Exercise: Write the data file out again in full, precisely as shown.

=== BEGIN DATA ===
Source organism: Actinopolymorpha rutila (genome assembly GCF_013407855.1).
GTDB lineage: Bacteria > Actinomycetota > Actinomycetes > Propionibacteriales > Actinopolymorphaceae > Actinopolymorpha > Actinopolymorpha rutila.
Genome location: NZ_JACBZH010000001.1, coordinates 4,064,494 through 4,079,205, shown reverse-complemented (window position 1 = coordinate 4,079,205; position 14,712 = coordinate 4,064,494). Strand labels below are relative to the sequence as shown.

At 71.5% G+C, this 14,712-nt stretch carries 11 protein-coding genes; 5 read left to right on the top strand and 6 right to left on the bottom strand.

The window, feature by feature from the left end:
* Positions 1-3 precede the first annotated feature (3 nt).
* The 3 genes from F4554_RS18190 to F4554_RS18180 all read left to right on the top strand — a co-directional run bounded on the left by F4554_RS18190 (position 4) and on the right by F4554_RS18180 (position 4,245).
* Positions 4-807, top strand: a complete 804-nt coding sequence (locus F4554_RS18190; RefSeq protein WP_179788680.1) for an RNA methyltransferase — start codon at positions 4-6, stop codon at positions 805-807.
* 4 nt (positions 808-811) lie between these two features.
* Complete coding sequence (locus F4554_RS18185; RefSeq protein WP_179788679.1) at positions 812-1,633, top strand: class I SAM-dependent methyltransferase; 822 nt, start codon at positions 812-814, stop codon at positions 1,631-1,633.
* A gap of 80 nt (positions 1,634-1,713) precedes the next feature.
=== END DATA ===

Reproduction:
Source organism: Actinopolymorpha rutila (genome assembly GCF_013407855.1).
GTDB lineage: Bacteria > Actinomycetota > Actinomycetes > Propionibacteriales > Actinopolymorphaceae > Actinopolymorpha > Actinopolymorpha rutila.
Genome location: NZ_JACBZH010000001.1, coordinates 4,064,494 through 4,079,205, shown reverse-complemented (window position 1 = coordinate 4,079,205; position 14,712 = coordinate 4,064,494). Strand labels below are relative to the sequence as shown.

At 71.5% G+C, this 14,712-nt stretch carries 11 protein-coding genes; 5 read left to right on the top strand and 6 right to left on the bottom strand.

The window, feature by feature from the left end:
* Positions 1-3 precede the first annotated feature (3 nt).
* The 3 genes from F4554_RS18190 to F4554_RS18180 all read left to right on the top strand — a co-directional run bounded on the left by F4554_RS18190 (position 4) and on the right by F4554_RS18180 (position 4,245).
* Positions 4-807, top strand: a complete 804-nt coding sequence (locus F4554_RS18190; RefSeq protein WP_179788680.1) for an RNA methyltransferase — start codon at positions 4-6, stop codon at positions 805-807.
* 4 nt (positions 808-811) lie between these two features.
* Complete coding sequence (locus F4554_RS18185; RefSeq protein WP_179788679.1) at positions 812-1,633, top strand: class I SAM-dependent methyltransferase; 822 nt, start codon at positions 812-814, stop codon at positions 1,631-1,633.
* A gap of 80 nt (positions 1,634-1,713) precedes the next feature.